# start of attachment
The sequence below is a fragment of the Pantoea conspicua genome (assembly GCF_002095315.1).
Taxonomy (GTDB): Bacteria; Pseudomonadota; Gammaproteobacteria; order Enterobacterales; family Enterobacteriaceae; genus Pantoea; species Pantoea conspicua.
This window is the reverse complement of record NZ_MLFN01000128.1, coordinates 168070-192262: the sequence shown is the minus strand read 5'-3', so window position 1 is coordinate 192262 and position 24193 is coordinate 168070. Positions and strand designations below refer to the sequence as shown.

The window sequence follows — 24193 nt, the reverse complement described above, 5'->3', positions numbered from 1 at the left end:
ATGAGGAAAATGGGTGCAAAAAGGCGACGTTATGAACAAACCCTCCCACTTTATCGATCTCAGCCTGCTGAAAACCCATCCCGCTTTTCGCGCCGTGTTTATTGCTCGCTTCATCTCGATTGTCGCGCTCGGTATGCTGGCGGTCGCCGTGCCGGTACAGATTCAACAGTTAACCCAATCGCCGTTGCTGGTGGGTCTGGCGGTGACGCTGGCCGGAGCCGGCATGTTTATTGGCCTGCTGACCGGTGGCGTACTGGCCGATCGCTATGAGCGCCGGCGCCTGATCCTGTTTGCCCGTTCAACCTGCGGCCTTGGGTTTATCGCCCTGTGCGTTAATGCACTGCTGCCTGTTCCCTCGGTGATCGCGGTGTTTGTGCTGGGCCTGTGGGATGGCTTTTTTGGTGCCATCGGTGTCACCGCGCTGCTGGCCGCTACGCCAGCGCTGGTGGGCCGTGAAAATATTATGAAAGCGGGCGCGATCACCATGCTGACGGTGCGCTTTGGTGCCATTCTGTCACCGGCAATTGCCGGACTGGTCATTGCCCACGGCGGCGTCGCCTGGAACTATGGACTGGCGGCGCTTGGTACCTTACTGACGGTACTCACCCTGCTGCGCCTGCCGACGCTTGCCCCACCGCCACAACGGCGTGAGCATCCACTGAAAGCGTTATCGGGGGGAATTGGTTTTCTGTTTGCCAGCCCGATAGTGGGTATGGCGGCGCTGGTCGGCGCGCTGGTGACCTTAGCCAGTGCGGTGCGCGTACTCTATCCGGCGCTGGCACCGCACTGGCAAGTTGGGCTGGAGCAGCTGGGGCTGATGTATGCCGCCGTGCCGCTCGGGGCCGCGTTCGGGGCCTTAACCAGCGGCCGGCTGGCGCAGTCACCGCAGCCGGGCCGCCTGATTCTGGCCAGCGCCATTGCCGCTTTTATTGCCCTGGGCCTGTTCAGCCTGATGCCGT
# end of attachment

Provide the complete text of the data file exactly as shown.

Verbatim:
The sequence below is a fragment of the Pantoea conspicua genome (assembly GCF_002095315.1).
Taxonomy (GTDB): Bacteria; Pseudomonadota; Gammaproteobacteria; order Enterobacterales; family Enterobacteriaceae; genus Pantoea; species Pantoea conspicua.
This window is the reverse complement of record NZ_MLFN01000128.1, coordinates 168070-192262: the sequence shown is the minus strand read 5'-3', so window position 1 is coordinate 192262 and position 24193 is coordinate 168070. Positions and strand designations below refer to the sequence as shown.

The window sequence follows — 24193 nt, the reverse complement described above, 5'->3', positions numbered from 1 at the left end:
ATGAGGAAAATGGGTGCAAAAAGGCGACGTTATGAACAAACCCTCCCACTTTATCGATCTCAGCCTGCTGAAAACCCATCCCGCTTTTCGCGCCGTGTTTATTGCTCGCTTCATCTCGATTGTCGCGCTCGGTATGCTGGCGGTCGCCGTGCCGGTACAGATTCAACAGTTAACCCAATCGCCGTTGCTGGTGGGTCTGGCGGTGACGCTGGCCGGAGCCGGCATGTTTATTGGCCTGCTGACCGGTGGCGTACTGGCCGATCGCTATGAGCGCCGGCGCCTGATCCTGTTTGCCCGTTCAACCTGCGGCCTTGGGTTTATCGCCCTGTGCGTTAATGCACTGCTGCCTGTTCCCTCGGTGATCGCGGTGTTTGTGCTGGGCCTGTGGGATGGCTTTTTTGGTGCCATCGGTGTCACCGCGCTGCTGGCCGCTACGCCAGCGCTGGTGGGCCGTGAAAATATTATGAAAGCGGGCGCGATCACCATGCTGACGGTGCGCTTTGGTGCCATTCTGTCACCGGCAATTGCCGGACTGGTCATTGCCCACGGCGGCGTCGCCTGGAACTATGGACTGGCGGCGCTTGGTACCTTACTGACGGTACTCACCCTGCTGCGCCTGCCGACGCTTGCCCCACCGCCACAACGGCGTGAGCATCCACTGAAAGCGTTATCGGGGGGAATTGGTTTTCTGTTTGCCAGCCCGATAGTGGGTATGGCGGCGCTGGTCGGCGCGCTGGTGACCTTAGCCAGTGCGGTGCGCGTACTCTATCCGGCGCTGGCACCGCACTGGCAAGTTGGGCTGGAGCAGCTGGGGCTGATGTATGCCGCCGTGCCGCTCGGGGCCGCGTTCGGGGCCTTAACCAGCGGCCGGCTGGCGCAGTCACCGCAGCCGGGCCGCCTGATTCTGGCCAGCGCCATTGCCGCTTTTATTGCCCTGGGCCTGTTCAGCCTGATGCCGT